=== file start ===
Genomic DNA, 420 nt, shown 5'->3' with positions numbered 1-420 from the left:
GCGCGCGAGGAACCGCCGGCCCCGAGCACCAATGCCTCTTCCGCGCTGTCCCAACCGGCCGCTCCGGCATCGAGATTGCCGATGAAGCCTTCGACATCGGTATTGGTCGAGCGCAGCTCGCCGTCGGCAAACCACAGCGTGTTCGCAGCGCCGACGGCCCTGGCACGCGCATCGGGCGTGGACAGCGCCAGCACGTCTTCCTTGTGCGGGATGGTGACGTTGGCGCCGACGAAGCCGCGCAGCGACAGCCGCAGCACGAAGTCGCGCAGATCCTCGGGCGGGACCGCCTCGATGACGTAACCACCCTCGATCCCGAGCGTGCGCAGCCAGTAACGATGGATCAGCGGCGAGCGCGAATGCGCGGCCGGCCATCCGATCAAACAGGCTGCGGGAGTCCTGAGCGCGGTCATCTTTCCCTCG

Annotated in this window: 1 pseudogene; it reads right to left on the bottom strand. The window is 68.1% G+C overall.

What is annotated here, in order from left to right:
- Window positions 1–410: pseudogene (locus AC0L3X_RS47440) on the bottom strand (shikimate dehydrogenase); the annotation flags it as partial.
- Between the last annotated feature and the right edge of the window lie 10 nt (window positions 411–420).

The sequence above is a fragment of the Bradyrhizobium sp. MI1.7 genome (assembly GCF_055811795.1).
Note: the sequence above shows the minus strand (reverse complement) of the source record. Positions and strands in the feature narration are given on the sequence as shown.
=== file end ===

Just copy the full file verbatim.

Genomic DNA, 420 nt, shown 5'->3' with positions numbered 1-420 from the left:
GCGCGCGAGGAACCGCCGGCCCCGAGCACCAATGCCTCTTCCGCGCTGTCCCAACCGGCCGCTCCGGCATCGAGATTGCCGATGAAGCCTTCGACATCGGTATTGGTCGAGCGCAGCTCGCCGTCGGCAAACCACAGCGTGTTCGCAGCGCCGACGGCCCTGGCACGCGCATCGGGCGTGGACAGCGCCAGCACGTCTTCCTTGTGCGGGATGGTGACGTTGGCGCCGACGAAGCCGCGCAGCGACAGCCGCAGCACGAAGTCGCGCAGATCCTCGGGCGGGACCGCCTCGATGACGTAACCACCCTCGATCCCGAGCGTGCGCAGCCAGTAACGATGGATCAGCGGCGAGCGCGAATGCGCGGCCGGCCATCCGATCAAACAGGCTGCGGGAGTCCTGAGCGCGGTCATCTTTCCCTCG

Annotated in this window: 1 pseudogene; it reads right to left on the bottom strand. The window is 68.1% G+C overall.

What is annotated here, in order from left to right:
- Window positions 1–410: pseudogene (locus AC0L3X_RS47440) on the bottom strand (shikimate dehydrogenase); the annotation flags it as partial.
- Between the last annotated feature and the right edge of the window lie 10 nt (window positions 411–420).

The sequence above is a fragment of the Bradyrhizobium sp. MI1.7 genome (assembly GCF_055811795.1).
Note: the sequence above shows the minus strand (reverse complement) of the source record. Positions and strands in the feature narration are given on the sequence as shown.